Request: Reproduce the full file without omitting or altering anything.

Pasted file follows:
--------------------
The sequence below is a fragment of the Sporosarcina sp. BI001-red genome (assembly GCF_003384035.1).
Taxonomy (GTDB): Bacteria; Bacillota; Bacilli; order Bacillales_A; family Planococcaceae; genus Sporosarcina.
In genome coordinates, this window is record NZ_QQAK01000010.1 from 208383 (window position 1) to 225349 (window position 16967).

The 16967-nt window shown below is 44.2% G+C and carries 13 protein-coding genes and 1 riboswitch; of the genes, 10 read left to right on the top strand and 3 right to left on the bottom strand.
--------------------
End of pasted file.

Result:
The sequence below is a fragment of the Sporosarcina sp. BI001-red genome (assembly GCF_003384035.1).
Taxonomy (GTDB): Bacteria; Bacillota; Bacilli; order Bacillales_A; family Planococcaceae; genus Sporosarcina.
In genome coordinates, this window is record NZ_QQAK01000010.1 from 208383 (window position 1) to 225349 (window position 16967).

The 16967-nt window shown below is 44.2% G+C and carries 13 protein-coding genes and 1 riboswitch; of the genes, 10 read left to right on the top strand and 3 right to left on the bottom strand.